Finding solutions to global warming is now a top concern across the political and corporate landscape around the world. Major companies are trying to get ahead of activists with their own pledges to go carbon neutral in the coming years. Their plans include restoring rainforests in order to receive credits for their climate initiatives. But is that really enough to help curb their carbon footprints?
The basic idea is that trees and rainforests are known as carbon sinks, meaning those trees that are in the forests, they actually absorb and store carbon dioxide that would otherwise be going out into the atmosphere causing global warming and so by expanding or at least preserving the forests and the trees, it is possible to prevent some of that carbon dioxide from going into the atmosphere.
What companies have been doing is buying credits – where basically for every ton of carbon dioxide that’s going to be safely stored in a tree somewhere and not contributing to global warming – a credit will be given and then companies can use that credit to offset their own emissions that they are not able to reduce.
Southeast Asia has some of the world’s most valuable investable carbon stock, and avoiding deforestation in the region represents a valuable source of carbon offsets, as well as important community and biodiversity benefits.
There are few examples here. Delta Airlines from the United States which obviously has a lot of emissions from the jet fuel that all of its planes burn, is spending US$30 million to preserve a Cambodian wildlife sanctuary as well as an Indonesian Peat Forest. As a result, they are getting credits that they can then use in their balance books to say, look we are carbon neutral because all the emissions we have, we are offsetting them with these trees that are actually going to store other carbon and create a net-zero situation.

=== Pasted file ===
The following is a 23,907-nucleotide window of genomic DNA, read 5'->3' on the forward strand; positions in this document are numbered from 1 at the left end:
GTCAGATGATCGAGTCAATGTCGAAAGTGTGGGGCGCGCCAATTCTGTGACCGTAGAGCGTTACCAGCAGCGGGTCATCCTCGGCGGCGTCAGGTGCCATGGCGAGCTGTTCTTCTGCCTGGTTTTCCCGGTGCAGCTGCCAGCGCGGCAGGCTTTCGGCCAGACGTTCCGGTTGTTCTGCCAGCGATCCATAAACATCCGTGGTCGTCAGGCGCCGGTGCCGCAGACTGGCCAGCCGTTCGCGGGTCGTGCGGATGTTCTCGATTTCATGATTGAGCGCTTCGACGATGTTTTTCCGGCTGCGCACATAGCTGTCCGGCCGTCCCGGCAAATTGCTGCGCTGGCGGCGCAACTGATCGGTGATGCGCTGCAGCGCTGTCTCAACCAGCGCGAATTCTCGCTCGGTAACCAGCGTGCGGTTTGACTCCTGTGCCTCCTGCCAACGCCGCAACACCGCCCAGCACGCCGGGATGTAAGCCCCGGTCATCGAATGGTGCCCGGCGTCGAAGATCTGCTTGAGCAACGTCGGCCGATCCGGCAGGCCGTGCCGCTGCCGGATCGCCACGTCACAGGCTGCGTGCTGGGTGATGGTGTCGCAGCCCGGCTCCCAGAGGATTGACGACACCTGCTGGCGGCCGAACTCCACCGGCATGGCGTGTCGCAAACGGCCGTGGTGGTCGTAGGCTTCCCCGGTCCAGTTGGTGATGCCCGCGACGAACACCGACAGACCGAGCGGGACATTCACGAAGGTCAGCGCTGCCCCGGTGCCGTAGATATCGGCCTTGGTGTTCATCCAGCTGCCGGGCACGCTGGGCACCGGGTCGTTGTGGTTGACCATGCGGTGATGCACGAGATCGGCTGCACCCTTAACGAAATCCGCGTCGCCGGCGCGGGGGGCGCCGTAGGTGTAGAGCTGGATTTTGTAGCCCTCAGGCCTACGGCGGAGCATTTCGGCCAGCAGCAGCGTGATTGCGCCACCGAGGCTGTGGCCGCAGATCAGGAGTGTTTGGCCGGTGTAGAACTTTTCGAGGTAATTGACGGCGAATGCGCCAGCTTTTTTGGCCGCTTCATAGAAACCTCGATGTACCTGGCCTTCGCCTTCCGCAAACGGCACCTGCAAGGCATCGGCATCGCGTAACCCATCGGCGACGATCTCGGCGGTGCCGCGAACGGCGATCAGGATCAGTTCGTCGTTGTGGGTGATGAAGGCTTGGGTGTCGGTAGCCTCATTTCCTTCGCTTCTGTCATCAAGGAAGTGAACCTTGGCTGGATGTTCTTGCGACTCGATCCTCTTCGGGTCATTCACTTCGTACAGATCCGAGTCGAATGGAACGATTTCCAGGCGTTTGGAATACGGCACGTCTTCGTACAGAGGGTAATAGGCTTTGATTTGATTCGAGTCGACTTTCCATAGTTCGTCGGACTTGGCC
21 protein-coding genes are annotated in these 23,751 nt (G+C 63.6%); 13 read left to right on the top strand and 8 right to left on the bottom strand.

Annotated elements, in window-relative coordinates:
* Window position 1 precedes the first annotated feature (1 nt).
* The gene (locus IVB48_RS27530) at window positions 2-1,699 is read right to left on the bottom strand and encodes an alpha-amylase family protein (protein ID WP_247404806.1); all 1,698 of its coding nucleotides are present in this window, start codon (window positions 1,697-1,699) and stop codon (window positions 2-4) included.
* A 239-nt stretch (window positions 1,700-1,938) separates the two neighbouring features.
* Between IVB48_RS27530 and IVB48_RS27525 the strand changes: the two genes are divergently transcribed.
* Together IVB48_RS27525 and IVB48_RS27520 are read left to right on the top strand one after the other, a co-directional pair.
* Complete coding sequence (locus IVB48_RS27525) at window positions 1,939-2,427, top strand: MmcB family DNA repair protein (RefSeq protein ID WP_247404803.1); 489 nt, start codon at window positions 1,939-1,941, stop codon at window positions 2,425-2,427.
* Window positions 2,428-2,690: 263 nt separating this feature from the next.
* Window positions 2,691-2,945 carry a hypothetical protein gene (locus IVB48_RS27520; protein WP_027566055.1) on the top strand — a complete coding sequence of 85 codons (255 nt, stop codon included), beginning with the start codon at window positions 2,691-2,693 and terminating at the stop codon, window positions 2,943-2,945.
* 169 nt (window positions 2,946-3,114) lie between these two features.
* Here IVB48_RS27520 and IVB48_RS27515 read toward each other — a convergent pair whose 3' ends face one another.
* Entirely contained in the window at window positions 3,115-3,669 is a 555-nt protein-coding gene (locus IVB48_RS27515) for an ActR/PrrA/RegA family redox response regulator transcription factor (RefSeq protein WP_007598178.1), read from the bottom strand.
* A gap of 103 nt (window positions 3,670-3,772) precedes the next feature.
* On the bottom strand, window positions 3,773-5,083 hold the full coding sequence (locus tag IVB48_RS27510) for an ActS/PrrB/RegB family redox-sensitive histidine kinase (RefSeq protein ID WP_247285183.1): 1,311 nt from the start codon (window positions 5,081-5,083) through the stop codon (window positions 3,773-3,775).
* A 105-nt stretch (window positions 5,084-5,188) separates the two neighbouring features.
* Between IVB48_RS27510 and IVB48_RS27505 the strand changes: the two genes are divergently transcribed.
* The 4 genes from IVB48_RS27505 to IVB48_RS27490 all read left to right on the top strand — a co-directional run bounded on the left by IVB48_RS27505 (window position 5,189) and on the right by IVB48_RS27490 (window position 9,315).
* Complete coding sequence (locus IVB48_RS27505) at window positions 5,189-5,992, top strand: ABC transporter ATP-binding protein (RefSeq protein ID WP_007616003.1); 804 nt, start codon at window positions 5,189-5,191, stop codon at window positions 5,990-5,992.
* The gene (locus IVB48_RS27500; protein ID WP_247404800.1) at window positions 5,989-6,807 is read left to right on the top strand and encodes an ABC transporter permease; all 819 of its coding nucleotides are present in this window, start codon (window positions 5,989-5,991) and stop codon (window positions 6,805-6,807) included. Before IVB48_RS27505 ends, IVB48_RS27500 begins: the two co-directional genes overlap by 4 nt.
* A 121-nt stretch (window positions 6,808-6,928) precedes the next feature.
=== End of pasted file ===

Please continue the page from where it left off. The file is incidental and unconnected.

Japanese trading giant Mitsui & Co. started plans to preserve the Prey Lang Wildlife Sanctuary in Stung Treng Province, Cambodia in 2019. The three year project, overseen by Conservation International, is not philanthropic. It is an investment. If it succeeds in preserving the forest destruction, it will generate carbon credits, which Mitsui will then be able to sell on the Japanese market.
Mitsui’s funding is the tip of an iceberg. Billions of dollars are poised to flow into carbon offset over the next few years, as growing recognition of a global failure to rein in greenhouse gas emissions, despite the threat of catastrophic climate change, drives a renaissance in the market.
Then there’s REDD+. Private sector interest in REDD+ projects is spiking. InfiniteEarth’s Rimba Raya Biodiversity Reserve, spanning some 65,000 hectares of peatland rainforest in Central Kalimantan, sold carbon credits to Microsoft, insurance giants Allianz and Zurich, and to State Street Bank and Trust.
U.S. technology company Salesforce.com bought “blue carbon” from Worldview International Foundation’s mangrove restoration projects in Myanmar few years back; and going back to Cambodia, the Wildlife Conservation Society sold credits generated from a project in the Keo Seima Wildlife Sanctuary to multinational companies.
Lestari, which runs a platform that allows palm oil companies to buy into reforestation projects, is now working on a similar one to aggregate demand for carbon, with interest from the oil and gas industry. The Rimba Collective, developed by Lestari Capital, a Singapore-based impact investment firm, will fund projects that protect and restore more than 500,000 hectares (1.2 million acres) of tropical forests in Indonesia and the region. Major household brands and palm-oil buyers Nestle and PepsiCo have backed the scheme that aims to invest $1 billion in forest conservation across Southeast Asia over 25 years.
For all the initiatives, experts are still skeptic whether these forest credits are making a difference in helping to offset the carbon footprint of these massive companies or is it just a way for corporations to escape the tough task of actually cutting down on emissions.
Climate finance experts and environmental groups say this whole thing does not deliver near the benefits that it should because for example, it is really hard to prove what would happen if you didn’t pay people to preserve these forests. How do you know that a wildlife forest that isn’t cut down was going to be cut down if you hadn’t paid this money and if you can’t prove that, you are not really reducing carbon from the atmosphere. You are really just generating something that these companies can use in their advertisements to investors who are climate focused to say they look really good and they are offsetting their emissions when in fact, when it comes to the climate balance books, things are still getting worse and that’s the big concern that people have particularly as this industry is growing rapidly following the climate summit in Glasgow and efforts by businesses to show they are really taking climate change seriously.